guarantee subject to future judges’ assessments of its usefulness is no constitutional guarantee at all.”

“Despite the popularity of this two-step approach, it is one step too many. Step one of the predominant framework is broadly consistent with Heller, which demands a test rooted in the Second Amendment’s text, as informed by history. But Heller and McDonald do not support applying a “means-vs- end” analysis in the Second Amendment context. Instead, the government must affirmatively prove that its firearms regulation is part of the historical tradition that delimits the outer bounds of the right to keep and bear arms.”

“We reiterate that the standard for applying the Second Amendment is as follows: When the Second

Amendment’s plain text covers an individual’s conduct, the Constitution presumptively protects that conduct. The government must then justify its regulation by demonstrating that it is consistent with the Nation’s historical tradition of firearm regulation. Only then may a court conclude that the individual’s conduct falls outside the Second Amendment’s ‘unqualified command.’”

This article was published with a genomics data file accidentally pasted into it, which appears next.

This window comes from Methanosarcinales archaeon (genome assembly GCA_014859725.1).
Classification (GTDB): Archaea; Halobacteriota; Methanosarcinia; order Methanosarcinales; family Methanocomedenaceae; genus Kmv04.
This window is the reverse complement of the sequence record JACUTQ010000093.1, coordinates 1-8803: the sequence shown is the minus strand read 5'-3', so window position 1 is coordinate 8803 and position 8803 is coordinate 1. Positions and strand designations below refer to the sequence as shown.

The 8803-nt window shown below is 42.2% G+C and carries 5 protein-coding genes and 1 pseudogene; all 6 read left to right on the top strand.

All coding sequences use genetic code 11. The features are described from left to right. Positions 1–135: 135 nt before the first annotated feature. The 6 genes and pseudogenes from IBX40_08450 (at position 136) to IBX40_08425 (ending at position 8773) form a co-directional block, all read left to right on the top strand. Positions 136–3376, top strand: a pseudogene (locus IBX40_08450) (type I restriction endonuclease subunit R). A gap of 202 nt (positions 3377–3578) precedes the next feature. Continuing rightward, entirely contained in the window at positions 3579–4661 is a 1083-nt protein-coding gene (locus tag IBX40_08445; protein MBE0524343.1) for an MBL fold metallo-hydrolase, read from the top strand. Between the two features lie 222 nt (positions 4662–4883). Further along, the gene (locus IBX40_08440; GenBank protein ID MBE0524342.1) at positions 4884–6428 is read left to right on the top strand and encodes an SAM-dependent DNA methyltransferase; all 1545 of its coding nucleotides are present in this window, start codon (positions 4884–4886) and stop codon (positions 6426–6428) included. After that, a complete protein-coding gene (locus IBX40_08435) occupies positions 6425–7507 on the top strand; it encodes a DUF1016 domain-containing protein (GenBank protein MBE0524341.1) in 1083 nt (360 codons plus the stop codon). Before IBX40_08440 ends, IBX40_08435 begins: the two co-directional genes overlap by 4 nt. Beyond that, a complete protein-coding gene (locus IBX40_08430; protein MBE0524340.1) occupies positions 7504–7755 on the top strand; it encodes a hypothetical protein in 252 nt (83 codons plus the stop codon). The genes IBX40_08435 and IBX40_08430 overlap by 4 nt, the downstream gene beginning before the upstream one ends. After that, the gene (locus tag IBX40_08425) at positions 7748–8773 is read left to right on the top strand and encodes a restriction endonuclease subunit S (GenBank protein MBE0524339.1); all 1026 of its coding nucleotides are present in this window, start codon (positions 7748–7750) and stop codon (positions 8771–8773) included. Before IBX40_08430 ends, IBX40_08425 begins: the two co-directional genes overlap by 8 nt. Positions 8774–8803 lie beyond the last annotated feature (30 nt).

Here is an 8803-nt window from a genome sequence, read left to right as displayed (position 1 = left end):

And so, it is with this new clarification of a Second Amendment test that the Supreme Court analyzed NY’s “proper cause” requirement in order to receive an unrestricted conceal-carry license to carry a firearm.

“The Heller case exemplifies this kind of straightforward historical inquiry. One of the District of Columbia’s regulations challenged ‘totally banned handgun possession in the home.’ The District addressed a perceived societal problem – firearm violence in densely populated communities, and it employed a regulation which was an outright ban on the possession of handguns in the home. Would the Founding Fathers have considered such an outright ban? After considering founding-era historical precedent,” including “various restrictive laws in the colonial period,” and finding that none was analogous to the District’s ban, the Court concluded that the handgun ban was unconstitutional.

New York’s ‘proper-cause’ requirement concerns the same alleged societal problem addressed in Heller – handgun violence, primarily in urban areas.”

In concluding his opinion, Justice Thomas wrote: